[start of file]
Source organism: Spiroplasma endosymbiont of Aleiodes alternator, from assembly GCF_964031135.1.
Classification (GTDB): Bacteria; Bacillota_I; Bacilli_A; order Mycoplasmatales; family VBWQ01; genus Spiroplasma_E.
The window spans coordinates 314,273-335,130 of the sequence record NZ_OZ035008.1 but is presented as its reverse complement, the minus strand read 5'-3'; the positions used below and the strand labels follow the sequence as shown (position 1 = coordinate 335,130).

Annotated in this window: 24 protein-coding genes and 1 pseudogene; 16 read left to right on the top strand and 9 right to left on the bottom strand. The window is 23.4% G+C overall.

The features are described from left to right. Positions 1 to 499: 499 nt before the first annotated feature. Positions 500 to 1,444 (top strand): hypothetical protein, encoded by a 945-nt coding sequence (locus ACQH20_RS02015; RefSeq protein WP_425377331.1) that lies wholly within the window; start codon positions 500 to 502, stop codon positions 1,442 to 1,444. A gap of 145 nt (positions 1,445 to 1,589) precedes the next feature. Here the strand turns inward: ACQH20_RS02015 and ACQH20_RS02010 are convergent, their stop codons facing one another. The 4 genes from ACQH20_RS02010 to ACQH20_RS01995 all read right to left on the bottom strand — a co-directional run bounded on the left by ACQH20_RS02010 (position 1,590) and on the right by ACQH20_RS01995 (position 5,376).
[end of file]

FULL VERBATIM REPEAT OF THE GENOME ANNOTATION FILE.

Source organism: Spiroplasma endosymbiont of Aleiodes alternator, from assembly GCF_964031135.1.
Classification (GTDB): Bacteria; Bacillota_I; Bacilli_A; order Mycoplasmatales; family VBWQ01; genus Spiroplasma_E.
The window spans coordinates 314,273-335,130 of the sequence record NZ_OZ035008.1 but is presented as its reverse complement, the minus strand read 5'-3'; the positions used below and the strand labels follow the sequence as shown (position 1 = coordinate 335,130).

Annotated in this window: 24 protein-coding genes and 1 pseudogene; 16 read left to right on the top strand and 9 right to left on the bottom strand. The window is 23.4% G+C overall.

The features are described from left to right. Positions 1 to 499: 499 nt before the first annotated feature. Positions 500 to 1,444 (top strand): hypothetical protein, encoded by a 945-nt coding sequence (locus ACQH20_RS02015; RefSeq protein WP_425377331.1) that lies wholly within the window; start codon positions 500 to 502, stop codon positions 1,442 to 1,444. A gap of 145 nt (positions 1,445 to 1,589) precedes the next feature. Here the strand turns inward: ACQH20_RS02015 and ACQH20_RS02010 are convergent, their stop codons facing one another. The 4 genes from ACQH20_RS02010 to ACQH20_RS01995 all read right to left on the bottom strand — a co-directional run bounded on the left by ACQH20_RS02010 (position 1,590) and on the right by ACQH20_RS01995 (position 5,376).